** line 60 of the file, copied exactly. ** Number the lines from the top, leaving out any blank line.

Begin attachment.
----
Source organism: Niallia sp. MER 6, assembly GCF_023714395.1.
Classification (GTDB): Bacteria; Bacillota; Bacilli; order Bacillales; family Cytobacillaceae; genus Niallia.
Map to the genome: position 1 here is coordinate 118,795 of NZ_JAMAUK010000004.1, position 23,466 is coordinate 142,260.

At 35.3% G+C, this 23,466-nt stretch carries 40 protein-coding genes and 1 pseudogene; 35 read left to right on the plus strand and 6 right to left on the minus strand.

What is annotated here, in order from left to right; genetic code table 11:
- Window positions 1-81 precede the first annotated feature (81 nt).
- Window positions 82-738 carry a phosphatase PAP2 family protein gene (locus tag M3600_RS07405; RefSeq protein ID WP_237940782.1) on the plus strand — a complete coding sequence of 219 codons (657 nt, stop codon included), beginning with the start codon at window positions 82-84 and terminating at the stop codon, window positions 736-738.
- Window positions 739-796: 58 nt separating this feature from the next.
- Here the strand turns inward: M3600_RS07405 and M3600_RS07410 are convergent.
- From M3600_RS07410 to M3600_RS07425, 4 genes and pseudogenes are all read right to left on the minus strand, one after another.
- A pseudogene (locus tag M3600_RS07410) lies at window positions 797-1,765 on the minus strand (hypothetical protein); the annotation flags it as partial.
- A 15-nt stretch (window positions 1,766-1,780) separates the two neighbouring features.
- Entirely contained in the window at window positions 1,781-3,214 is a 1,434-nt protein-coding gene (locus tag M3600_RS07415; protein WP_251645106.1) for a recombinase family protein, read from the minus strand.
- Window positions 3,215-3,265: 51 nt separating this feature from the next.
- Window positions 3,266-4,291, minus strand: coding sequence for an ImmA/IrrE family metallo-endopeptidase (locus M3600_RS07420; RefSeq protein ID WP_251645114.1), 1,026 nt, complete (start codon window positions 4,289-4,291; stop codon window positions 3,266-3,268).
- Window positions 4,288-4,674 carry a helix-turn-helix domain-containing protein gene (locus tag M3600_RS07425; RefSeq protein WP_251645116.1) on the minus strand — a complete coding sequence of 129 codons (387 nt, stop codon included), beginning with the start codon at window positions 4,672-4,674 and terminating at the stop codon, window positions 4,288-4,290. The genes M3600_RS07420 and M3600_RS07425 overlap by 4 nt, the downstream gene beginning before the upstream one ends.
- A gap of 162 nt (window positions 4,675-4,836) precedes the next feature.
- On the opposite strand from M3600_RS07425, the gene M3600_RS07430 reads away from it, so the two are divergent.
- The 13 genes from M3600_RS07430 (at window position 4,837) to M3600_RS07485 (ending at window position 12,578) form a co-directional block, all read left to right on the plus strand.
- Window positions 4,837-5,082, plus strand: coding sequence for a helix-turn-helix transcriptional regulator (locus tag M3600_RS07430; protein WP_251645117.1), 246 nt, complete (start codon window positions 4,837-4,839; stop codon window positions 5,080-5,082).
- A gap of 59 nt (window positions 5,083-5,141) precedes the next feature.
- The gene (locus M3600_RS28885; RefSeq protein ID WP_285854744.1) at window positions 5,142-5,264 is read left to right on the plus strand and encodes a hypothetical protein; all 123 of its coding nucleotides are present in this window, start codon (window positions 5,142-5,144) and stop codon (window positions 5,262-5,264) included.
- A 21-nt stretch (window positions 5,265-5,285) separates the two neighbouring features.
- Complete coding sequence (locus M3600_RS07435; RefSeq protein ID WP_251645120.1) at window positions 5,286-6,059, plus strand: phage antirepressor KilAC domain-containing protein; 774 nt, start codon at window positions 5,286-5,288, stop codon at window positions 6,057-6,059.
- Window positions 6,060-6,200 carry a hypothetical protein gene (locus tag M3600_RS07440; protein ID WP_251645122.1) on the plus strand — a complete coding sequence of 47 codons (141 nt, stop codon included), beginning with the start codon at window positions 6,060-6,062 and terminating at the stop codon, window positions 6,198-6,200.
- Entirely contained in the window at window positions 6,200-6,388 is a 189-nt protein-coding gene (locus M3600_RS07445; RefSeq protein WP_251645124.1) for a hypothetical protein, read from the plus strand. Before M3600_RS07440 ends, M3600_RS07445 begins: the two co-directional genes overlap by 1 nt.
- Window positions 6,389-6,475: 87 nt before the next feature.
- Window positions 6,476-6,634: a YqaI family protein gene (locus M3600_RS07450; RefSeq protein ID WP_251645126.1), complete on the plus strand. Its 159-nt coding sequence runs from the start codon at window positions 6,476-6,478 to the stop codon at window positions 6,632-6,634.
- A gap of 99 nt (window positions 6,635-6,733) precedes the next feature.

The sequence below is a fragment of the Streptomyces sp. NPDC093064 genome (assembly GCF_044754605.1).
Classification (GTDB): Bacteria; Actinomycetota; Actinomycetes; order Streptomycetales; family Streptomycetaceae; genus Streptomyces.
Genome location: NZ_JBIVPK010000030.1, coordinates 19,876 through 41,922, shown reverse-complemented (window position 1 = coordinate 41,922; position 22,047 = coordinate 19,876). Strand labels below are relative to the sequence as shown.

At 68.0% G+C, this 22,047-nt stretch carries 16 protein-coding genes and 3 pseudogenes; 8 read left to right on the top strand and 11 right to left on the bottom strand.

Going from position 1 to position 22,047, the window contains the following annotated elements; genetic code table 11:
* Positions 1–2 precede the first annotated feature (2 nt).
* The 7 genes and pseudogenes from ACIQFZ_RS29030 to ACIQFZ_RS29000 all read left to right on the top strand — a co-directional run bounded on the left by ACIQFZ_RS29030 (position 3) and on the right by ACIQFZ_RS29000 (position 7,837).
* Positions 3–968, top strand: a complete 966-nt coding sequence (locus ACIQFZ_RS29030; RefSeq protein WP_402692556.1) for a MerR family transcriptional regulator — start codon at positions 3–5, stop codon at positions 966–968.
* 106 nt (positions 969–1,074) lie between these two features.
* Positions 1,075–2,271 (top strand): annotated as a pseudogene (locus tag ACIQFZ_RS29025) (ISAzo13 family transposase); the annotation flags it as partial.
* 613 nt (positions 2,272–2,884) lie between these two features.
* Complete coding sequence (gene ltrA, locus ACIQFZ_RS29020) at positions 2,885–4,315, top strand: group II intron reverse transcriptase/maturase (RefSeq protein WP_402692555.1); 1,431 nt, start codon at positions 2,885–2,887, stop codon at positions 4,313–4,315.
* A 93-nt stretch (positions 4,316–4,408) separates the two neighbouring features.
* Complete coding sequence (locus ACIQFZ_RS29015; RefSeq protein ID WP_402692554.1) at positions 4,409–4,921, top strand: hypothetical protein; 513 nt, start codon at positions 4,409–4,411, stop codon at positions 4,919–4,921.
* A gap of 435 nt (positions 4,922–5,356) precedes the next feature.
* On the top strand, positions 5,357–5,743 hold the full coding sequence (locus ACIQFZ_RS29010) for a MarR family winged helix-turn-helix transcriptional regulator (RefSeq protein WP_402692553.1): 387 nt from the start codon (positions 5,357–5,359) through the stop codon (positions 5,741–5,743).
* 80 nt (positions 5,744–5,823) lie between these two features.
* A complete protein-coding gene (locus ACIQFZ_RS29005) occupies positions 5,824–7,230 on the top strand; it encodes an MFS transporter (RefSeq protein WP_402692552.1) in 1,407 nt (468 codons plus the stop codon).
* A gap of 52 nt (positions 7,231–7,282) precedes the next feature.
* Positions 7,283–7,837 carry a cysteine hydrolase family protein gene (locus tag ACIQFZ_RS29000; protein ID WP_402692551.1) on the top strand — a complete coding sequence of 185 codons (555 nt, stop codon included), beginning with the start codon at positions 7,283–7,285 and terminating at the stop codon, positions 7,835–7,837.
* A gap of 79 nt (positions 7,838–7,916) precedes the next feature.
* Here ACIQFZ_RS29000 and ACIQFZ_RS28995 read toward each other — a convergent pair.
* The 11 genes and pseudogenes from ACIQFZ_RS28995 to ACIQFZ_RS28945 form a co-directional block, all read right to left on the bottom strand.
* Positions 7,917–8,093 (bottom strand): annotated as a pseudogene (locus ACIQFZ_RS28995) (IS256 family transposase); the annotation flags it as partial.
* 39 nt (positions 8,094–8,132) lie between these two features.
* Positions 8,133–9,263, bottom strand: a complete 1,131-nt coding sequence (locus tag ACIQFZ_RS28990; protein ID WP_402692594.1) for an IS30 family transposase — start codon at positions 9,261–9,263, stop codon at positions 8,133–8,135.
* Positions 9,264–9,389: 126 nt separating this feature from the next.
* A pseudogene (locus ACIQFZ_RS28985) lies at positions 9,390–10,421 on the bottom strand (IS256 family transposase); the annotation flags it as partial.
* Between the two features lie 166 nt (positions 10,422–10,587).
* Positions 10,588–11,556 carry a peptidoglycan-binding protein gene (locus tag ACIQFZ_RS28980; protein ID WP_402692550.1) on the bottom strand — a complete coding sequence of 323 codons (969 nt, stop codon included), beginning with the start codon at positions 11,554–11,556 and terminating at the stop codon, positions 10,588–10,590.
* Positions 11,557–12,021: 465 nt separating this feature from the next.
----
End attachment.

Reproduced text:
* Positions 11,557–12,021: 465 nt separating this feature from the next.